I was reminded this morning about a lesson I learnt very early on in my marketing career, about the fact that everything you do that’s visible to a customer or potential customer has the ability to create positive or negative brand perceptions.
I was driving in to work and I had to avoid someone driving very aggressively. I think we all know the type; accelerates up to the traffic lights and looks like they’re about to shoot through them on red, tailgates the poor person in their modest hatchback as they continue down a country lane and then does a very good rally driver interpretation on the roundabout, as they overtake on the inside.
Most of the time I’d just think what a pXXXk. But this guy was driving a brand new demonstrator car for a local dealership. How do I know that? Because it had their livery, logo, name, address and website in lettering on the doors and across the rear.
Now this particular brand of car is well known and has a great reputation for reliability. Their cars are modern designs that have a slightly upmarket and sophisticated image. The local franchise dealer isn’t one I know, but the trouble is that I now have a very clear and mostly negative image of both the car brand and the dealership.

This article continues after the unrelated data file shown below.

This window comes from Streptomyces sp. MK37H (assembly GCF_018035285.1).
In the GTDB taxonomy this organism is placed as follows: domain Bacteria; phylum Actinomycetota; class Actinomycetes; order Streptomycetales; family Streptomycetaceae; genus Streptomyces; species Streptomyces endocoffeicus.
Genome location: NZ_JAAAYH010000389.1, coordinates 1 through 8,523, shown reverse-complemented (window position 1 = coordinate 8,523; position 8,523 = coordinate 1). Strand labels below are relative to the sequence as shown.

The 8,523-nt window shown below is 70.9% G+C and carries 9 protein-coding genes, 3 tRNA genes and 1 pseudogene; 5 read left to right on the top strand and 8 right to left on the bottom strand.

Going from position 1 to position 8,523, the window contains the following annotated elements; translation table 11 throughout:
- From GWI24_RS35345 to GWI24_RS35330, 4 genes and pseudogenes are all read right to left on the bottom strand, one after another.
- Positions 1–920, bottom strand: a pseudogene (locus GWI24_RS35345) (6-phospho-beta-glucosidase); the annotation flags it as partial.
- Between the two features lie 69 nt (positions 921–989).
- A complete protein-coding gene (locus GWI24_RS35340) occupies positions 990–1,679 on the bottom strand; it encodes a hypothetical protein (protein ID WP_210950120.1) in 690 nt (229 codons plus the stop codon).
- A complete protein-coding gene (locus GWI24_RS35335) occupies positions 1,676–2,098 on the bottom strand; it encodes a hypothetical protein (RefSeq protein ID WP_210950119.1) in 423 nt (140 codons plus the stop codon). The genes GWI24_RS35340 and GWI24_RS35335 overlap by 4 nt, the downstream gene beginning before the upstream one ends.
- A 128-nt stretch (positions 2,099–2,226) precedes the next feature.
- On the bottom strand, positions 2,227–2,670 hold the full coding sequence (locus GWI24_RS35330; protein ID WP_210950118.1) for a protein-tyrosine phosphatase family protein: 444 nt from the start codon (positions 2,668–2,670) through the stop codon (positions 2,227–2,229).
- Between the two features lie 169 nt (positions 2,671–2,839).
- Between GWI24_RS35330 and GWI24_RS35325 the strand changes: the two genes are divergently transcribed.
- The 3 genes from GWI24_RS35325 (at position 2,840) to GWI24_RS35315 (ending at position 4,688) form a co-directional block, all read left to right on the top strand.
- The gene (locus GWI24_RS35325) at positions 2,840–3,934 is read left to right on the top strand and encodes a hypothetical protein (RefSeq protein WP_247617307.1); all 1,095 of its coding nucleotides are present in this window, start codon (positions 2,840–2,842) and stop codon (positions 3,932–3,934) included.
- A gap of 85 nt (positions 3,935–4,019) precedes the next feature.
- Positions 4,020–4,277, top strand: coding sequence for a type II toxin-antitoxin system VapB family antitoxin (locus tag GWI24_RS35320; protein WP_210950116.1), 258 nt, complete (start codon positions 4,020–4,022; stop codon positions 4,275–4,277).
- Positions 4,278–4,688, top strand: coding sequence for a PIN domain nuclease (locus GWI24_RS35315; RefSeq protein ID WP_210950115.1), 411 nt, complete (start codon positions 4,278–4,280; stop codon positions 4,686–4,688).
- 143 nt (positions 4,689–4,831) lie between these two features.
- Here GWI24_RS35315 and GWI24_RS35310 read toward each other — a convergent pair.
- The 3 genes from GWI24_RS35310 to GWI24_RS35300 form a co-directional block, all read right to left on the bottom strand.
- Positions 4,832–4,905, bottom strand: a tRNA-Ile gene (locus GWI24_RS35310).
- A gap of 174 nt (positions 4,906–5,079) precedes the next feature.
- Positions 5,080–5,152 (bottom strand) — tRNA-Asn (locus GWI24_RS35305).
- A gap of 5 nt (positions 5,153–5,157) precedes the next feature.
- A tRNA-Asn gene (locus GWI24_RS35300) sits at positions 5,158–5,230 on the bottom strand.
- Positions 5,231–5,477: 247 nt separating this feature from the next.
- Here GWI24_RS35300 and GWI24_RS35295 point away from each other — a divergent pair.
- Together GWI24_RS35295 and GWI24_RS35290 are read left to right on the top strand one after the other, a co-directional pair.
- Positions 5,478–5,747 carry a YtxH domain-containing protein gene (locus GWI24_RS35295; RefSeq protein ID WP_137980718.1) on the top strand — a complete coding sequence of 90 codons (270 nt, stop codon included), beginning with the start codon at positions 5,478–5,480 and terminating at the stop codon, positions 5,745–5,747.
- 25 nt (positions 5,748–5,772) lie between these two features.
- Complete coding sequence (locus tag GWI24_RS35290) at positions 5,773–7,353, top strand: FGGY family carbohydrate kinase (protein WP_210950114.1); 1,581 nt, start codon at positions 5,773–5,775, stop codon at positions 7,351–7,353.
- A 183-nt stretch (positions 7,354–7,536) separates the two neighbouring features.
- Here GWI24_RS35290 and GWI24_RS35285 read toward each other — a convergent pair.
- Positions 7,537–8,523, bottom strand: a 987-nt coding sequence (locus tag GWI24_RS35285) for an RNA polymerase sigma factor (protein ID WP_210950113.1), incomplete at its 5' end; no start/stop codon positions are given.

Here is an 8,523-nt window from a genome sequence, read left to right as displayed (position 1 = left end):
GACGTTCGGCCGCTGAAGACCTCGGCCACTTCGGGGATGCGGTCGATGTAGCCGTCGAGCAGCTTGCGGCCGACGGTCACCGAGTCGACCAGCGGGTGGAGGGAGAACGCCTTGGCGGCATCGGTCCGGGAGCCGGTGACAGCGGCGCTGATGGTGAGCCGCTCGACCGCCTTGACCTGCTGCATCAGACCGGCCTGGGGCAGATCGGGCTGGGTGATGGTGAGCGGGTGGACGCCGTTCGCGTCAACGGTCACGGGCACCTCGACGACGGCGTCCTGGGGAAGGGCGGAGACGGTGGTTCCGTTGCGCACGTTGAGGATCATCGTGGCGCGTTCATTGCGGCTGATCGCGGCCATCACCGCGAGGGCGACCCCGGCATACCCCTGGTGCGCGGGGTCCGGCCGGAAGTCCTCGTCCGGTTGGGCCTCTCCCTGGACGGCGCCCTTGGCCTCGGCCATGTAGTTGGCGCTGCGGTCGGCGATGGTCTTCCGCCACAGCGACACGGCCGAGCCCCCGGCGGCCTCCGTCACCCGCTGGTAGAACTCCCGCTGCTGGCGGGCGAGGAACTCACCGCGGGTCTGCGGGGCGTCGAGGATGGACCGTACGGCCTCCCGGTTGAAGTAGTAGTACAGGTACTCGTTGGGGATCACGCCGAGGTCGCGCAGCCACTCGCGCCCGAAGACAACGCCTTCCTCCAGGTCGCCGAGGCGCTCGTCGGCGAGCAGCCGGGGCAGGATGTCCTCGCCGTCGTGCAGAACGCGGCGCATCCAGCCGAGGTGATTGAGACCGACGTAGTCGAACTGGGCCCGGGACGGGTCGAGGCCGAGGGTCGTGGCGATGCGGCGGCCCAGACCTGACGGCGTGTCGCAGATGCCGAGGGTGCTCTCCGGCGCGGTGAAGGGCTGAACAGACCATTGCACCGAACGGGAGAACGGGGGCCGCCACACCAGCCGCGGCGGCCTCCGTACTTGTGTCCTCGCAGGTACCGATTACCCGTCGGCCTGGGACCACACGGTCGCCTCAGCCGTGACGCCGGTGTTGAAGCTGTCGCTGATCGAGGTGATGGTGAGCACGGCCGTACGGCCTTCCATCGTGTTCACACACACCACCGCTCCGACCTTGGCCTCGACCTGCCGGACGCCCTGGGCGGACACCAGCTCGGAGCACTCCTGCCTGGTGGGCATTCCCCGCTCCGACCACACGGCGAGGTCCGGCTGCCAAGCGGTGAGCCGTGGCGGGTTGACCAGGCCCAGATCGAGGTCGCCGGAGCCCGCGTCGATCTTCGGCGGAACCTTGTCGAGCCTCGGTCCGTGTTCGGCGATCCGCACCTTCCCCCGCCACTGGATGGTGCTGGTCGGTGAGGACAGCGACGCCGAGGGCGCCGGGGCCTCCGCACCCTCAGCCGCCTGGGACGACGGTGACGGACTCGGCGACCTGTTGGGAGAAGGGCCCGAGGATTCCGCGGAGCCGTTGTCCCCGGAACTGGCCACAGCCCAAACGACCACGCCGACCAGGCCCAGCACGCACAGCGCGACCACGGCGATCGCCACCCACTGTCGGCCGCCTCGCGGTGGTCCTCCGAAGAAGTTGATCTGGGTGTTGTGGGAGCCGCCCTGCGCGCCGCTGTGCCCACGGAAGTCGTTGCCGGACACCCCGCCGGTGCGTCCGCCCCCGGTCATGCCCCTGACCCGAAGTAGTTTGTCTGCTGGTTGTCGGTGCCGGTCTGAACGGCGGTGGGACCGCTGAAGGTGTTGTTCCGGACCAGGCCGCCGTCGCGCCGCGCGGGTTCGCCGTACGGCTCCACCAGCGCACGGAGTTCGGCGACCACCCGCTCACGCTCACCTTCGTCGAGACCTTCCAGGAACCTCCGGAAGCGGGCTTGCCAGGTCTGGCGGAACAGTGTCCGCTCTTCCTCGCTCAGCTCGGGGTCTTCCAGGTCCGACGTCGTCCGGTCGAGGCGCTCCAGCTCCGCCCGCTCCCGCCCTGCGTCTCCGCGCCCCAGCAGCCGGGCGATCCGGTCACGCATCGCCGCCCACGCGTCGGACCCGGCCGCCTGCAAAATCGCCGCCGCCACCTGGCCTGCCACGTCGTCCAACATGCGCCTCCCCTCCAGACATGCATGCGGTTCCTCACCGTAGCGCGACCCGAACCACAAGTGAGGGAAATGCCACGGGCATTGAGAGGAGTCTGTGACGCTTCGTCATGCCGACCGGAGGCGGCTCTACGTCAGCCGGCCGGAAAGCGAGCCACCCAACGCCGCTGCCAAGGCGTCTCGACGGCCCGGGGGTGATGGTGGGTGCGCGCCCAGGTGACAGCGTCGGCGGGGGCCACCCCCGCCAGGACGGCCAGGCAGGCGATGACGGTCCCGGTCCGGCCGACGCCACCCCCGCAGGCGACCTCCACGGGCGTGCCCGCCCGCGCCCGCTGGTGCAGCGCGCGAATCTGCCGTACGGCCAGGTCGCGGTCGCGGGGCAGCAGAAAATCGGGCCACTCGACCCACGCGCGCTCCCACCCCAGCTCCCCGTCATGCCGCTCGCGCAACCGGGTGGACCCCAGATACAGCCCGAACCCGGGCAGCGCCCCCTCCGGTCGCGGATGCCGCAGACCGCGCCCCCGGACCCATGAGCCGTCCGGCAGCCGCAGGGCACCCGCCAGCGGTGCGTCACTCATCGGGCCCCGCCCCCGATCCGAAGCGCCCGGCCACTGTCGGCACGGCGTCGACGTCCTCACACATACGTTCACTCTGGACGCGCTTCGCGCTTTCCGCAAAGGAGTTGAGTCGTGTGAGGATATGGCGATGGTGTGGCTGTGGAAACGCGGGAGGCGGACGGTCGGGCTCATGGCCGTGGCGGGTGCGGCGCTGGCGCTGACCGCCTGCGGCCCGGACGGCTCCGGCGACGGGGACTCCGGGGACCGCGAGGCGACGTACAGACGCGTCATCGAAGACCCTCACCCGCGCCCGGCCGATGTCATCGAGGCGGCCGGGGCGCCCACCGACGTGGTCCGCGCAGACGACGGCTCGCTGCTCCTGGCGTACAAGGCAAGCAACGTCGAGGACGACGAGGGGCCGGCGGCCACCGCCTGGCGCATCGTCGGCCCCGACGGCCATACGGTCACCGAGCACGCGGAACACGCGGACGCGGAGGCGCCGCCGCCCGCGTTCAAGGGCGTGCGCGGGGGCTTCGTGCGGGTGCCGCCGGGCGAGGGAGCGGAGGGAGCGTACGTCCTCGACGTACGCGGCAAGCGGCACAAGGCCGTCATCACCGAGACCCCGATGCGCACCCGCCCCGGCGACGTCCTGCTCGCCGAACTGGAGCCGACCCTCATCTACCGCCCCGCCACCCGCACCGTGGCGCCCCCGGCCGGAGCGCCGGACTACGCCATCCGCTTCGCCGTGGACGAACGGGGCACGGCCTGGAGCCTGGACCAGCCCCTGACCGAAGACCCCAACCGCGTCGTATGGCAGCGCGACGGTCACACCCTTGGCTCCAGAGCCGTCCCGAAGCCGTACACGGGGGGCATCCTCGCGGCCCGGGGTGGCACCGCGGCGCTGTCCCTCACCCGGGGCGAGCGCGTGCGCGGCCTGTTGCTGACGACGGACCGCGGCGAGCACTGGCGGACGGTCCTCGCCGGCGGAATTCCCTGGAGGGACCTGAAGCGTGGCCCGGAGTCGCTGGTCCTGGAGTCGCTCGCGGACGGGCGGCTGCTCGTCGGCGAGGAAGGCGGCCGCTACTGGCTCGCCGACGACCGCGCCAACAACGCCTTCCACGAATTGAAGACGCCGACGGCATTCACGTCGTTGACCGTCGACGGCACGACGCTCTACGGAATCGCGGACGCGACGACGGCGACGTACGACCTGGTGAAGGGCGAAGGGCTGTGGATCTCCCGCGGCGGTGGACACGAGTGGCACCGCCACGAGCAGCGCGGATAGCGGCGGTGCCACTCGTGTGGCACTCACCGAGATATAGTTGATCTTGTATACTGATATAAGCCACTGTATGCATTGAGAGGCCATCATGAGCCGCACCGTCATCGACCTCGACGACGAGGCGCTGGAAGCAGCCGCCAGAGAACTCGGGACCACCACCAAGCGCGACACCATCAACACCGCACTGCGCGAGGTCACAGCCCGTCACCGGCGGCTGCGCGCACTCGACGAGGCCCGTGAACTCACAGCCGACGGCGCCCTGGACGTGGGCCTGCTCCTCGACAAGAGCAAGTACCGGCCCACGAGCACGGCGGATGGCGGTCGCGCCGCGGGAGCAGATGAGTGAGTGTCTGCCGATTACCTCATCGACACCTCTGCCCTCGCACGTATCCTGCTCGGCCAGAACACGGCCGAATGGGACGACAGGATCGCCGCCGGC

The driver could have been late to meet a customer for a test drive. Or there could have been many extenuating circumstances for this display of boy racing. But, regardless, it made me think of the driver, and in turn therefore both the car brand and the dealer, as a little bit discourteous, aggressive and inconsiderate.
I doubt any of us go out to try and create negative brand perceptions, but it’s often all too easy to do that without realising it. Next time you’re briefing the sales team, or reviewing how they behave in public, remember that everybody who represents the brand needs to be a brand ambassador, and everything the brand does needs to deliver a lasting, positive impression of its promise.
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